Oyster Creek plant reports water leak
No environmental effects, officials say


January 12, 2008

The Oyster Creek nuclear power plant in Lacey reduced power to 67 percent Friday after a water pipe leaked, but the power reduction had no environmental impact, according to plant and state officials.

"There's been no impact to the fish" as a result of the power decrease, said Darlene Yuhas, a state Department of Environmental Protection spokeswoman.

Last month, an unplanned Oyster Creek shutdown suddenly stopped the flow of warm water from the plant into its discharge canal, killing 5,304 fish — virtually all bluefish.

The service water pipe leak is the latest issue the plant has faced recently. It reduced power to 83 percent last month to deal with a small leak in a condenser and, about two weeks later, reduced power to 92 percent because of vibrating turbine control valves.

The water pipe began leaking near the plant's water intake structure at about 3 a.m. Friday, said Beth Rapczynski, Oyster Creek spokeswoman.

Plant officials reduced power in "a very slow manner in order to mitigate any environmental effects," she said.

The service water system draws water from Oyster Creek's canal, "circulates it through parts of the plant to cool down certain systems, then deposits it back in the canal," according to an e-mail from Neil A. Sheehan, a U.S. Nuclear Regulatory Commission spokesman. "The water does not come into contact with any radioactivity."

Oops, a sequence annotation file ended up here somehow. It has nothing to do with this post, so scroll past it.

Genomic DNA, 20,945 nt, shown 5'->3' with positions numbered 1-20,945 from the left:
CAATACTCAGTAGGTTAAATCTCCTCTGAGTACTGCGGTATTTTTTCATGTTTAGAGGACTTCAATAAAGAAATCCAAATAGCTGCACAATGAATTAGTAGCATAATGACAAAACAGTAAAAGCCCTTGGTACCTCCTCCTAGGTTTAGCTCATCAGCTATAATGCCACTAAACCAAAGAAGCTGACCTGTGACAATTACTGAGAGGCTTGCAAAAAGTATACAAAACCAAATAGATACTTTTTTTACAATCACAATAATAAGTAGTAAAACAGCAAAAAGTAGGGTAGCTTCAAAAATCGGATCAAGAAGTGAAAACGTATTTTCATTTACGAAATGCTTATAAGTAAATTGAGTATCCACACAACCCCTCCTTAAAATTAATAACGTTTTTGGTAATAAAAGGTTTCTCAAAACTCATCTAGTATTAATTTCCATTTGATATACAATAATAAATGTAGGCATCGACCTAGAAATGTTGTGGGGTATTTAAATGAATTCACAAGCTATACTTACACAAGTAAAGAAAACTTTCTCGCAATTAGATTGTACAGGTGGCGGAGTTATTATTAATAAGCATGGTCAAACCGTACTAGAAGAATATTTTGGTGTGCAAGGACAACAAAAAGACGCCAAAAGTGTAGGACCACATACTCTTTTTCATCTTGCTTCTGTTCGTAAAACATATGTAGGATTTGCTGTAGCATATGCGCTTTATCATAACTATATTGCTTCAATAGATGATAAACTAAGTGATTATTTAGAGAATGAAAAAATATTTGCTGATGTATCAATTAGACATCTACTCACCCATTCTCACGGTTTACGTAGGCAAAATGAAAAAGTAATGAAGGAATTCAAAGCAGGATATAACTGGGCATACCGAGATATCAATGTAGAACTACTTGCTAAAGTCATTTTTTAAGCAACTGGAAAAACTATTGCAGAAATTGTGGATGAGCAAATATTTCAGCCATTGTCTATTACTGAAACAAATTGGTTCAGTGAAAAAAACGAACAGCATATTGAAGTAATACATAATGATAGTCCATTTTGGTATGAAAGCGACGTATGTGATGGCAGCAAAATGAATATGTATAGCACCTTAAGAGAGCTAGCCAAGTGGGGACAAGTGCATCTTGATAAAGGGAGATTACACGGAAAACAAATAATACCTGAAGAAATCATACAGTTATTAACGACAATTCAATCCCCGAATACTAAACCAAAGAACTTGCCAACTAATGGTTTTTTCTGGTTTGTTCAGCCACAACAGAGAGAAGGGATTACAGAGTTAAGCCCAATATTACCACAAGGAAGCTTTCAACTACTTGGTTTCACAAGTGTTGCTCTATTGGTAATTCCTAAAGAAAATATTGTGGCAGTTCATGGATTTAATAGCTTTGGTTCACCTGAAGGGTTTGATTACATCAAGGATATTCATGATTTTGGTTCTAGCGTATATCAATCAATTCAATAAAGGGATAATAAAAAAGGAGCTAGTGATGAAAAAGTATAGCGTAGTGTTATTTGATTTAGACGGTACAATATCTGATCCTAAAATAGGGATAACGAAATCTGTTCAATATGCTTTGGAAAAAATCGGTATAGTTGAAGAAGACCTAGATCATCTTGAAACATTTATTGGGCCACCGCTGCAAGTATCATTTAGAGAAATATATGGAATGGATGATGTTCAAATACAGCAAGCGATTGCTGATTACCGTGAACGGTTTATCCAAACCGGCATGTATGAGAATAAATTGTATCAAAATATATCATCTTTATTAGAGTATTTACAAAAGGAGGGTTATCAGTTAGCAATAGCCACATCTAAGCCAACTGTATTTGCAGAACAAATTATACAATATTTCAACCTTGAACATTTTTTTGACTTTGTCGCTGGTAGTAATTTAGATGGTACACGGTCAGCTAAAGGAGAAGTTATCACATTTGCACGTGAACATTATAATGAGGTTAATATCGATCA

As of late Friday afternoon, the pipe leak was estimated at about 500 gallons a minute out of a flow of approximately 4,000 gallons a minute, according to Rapczynski.

Plant officials were investigating why the pipe began leaking and "we are looking at ways that we can repair this on line," she said.

They were looking to begin making repairs over the weekend, she said.

Plant operators "have not ruled out shutting down to effect repairs," according to Sheehan's e-mail.

Planned shutdowns are not allowed this time of year under Oyster Creek's DEP water intake and discharge permit, according to Yuhas.

After the plant restarted following last month's unplanned shutdown, turbine control valves began vibrating and the plant had to keep power at 92 percent.

"We have not been able to repair those (valves) yet," Rapczynski said.

Source: Asbury Park Press